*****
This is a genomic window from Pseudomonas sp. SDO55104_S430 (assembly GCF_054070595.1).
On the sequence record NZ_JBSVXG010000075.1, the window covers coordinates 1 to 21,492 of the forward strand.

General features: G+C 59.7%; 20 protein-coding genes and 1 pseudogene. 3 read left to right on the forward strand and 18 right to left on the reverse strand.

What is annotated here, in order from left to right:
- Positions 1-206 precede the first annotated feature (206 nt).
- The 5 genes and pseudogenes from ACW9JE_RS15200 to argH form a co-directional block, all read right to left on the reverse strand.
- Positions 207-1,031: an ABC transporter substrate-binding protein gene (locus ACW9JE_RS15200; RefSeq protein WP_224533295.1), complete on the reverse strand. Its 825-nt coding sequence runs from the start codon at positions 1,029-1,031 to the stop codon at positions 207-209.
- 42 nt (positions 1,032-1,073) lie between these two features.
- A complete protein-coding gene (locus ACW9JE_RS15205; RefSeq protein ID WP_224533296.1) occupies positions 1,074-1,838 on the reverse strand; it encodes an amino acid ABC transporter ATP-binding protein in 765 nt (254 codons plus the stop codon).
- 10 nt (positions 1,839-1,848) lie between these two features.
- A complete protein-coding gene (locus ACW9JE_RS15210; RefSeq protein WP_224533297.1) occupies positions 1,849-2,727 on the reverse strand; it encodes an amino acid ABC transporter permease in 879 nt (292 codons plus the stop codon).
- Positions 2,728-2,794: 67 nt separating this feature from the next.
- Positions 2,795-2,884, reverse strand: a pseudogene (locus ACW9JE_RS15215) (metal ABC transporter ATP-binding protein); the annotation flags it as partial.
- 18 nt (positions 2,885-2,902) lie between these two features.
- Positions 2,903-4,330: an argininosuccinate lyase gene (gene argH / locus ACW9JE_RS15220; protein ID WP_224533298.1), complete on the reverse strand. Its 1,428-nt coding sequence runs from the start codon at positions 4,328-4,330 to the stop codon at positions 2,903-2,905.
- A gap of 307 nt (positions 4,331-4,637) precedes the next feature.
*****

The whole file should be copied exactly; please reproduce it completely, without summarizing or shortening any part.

This is a genomic window from Pseudomonas sp. SDO55104_S430 (assembly GCF_054070595.1).
On the sequence record NZ_JBSVXG010000075.1, the window covers coordinates 1 to 21,492 of the forward strand.

General features: G+C 59.7%; 20 protein-coding genes and 1 pseudogene. 3 read left to right on the forward strand and 18 right to left on the reverse strand.

What is annotated here, in order from left to right:
- Positions 1-206 precede the first annotated feature (206 nt).
- The 5 genes and pseudogenes from ACW9JE_RS15200 to argH form a co-directional block, all read right to left on the reverse strand.
- Positions 207-1,031: an ABC transporter substrate-binding protein gene (locus ACW9JE_RS15200; RefSeq protein WP_224533295.1), complete on the reverse strand. Its 825-nt coding sequence runs from the start codon at positions 1,029-1,031 to the stop codon at positions 207-209.
- 42 nt (positions 1,032-1,073) lie between these two features.
- A complete protein-coding gene (locus ACW9JE_RS15205; RefSeq protein ID WP_224533296.1) occupies positions 1,074-1,838 on the reverse strand; it encodes an amino acid ABC transporter ATP-binding protein in 765 nt (254 codons plus the stop codon).
- 10 nt (positions 1,839-1,848) lie between these two features.
- A complete protein-coding gene (locus ACW9JE_RS15210; RefSeq protein WP_224533297.1) occupies positions 1,849-2,727 on the reverse strand; it encodes an amino acid ABC transporter permease in 879 nt (292 codons plus the stop codon).
- Positions 2,728-2,794: 67 nt separating this feature from the next.
- Positions 2,795-2,884, reverse strand: a pseudogene (locus ACW9JE_RS15215) (metal ABC transporter ATP-binding protein); the annotation flags it as partial.
- 18 nt (positions 2,885-2,902) lie between these two features.
- Positions 2,903-4,330: an argininosuccinate lyase gene (gene argH / locus ACW9JE_RS15220; protein ID WP_224533298.1), complete on the reverse strand. Its 1,428-nt coding sequence runs from the start codon at positions 4,328-4,330 to the stop codon at positions 2,903-2,905.
- A gap of 307 nt (positions 4,331-4,637) precedes the next feature.